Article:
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This recent article in the Wall Street Journal argues that being and active landlord is not as easy as some people suggest.
Is it true?
Are rising housing costs making it harder to earn passive income?
Those of us on the operations side at Nighthawk Equity know it certainly is true that it can be difficult to implement and deliver on a business plan. It's a lot easier to imagine reality on a spreadsheet than to actually do it in the real, three-dimensional world.
(Check out this recent post on our Instagram.)
The good news is, as one of our investors, you are NOT trying to be an active landlord!
You are handing all of that off to our team, who live and breathe this stuff every day.
The article talks about mortgages in the 10%-12% range. They don't say it directly, but they are almost certainly referring to house flippers. Multifamily is a much more secure space and consequently, has much better debt terms.
Just last week (December 15,) we locked in a loan less than half that amount at 5.87%.
So again, the concerns mentioned here are not relevant to the deals we are pursuing at Nighthawk.
The article also mentions the risk inherent in using your Home Equity Line of Credit to invest in real estate and we agree! That's risky for at least two reasons.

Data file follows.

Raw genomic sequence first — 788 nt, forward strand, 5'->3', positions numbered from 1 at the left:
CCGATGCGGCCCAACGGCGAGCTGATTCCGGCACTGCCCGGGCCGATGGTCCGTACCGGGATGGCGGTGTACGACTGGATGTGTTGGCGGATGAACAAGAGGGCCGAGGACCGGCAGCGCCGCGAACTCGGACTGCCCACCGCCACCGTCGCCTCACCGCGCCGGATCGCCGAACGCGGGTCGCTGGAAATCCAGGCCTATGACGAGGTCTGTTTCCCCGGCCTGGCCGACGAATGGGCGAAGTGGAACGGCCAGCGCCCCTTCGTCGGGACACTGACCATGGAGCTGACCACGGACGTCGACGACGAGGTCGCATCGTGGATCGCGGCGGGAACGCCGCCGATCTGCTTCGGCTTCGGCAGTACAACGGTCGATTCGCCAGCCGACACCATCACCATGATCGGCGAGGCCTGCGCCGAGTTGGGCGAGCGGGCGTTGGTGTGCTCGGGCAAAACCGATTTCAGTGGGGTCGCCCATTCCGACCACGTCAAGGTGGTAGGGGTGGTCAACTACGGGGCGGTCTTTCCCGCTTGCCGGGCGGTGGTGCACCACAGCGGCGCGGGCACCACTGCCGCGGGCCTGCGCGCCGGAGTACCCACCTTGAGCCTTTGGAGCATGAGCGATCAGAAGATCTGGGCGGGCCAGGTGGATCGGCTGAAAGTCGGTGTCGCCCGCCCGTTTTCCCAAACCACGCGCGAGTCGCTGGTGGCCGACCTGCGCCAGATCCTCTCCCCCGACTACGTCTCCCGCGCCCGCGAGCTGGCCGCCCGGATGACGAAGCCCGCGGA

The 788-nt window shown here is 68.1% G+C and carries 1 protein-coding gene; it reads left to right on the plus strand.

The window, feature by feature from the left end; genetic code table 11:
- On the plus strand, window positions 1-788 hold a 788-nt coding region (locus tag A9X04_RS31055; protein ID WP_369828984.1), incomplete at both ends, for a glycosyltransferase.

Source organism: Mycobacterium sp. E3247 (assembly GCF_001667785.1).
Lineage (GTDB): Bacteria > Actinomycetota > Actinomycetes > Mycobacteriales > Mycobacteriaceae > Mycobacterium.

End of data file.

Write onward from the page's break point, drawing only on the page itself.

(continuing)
First, the cashflow on your investment is probably less than the debt service there, so anyone who does this has negative cashflow.
Second, a HELOC has variable interest rate and so their future debt service is unknown.
Nighthawk always buys deals with either fixed interest rates, or buys “interest rate caps” to de-risk our debt. And we interview all our investors and don't recommend that they invest with HELOCs.
One more thing this article mentions is the importance of understanding the law where you're buying.
Once again, we agree!
Nighthawk is careful to invest in states with favorable landlord-tenant laws, in order to minimize the chance of legislators stopping ownership from collecting rents due from tenants.
So is it more difficult to earn passive income? For house flippers, this may very well be the case, but investing in multifamily offers a less risky, more stable option.